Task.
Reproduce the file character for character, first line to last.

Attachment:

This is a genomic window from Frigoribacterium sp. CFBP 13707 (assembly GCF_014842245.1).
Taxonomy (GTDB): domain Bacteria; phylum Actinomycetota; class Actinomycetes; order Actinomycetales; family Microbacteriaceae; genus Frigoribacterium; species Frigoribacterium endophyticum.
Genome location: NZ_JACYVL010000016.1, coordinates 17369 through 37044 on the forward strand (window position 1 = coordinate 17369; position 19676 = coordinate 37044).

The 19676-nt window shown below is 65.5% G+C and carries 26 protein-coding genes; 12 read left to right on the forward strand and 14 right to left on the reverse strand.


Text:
This is a genomic window from Frigoribacterium sp. CFBP 13707 (assembly GCF_014842245.1).
Taxonomy (GTDB): domain Bacteria; phylum Actinomycetota; class Actinomycetes; order Actinomycetales; family Microbacteriaceae; genus Frigoribacterium; species Frigoribacterium endophyticum.
Genome location: NZ_JACYVL010000016.1, coordinates 17369 through 37044 on the forward strand (window position 1 = coordinate 17369; position 19676 = coordinate 37044).

The 19676-nt window shown below is 65.5% G+C and carries 26 protein-coding genes; 12 read left to right on the forward strand and 14 right to left on the reverse strand.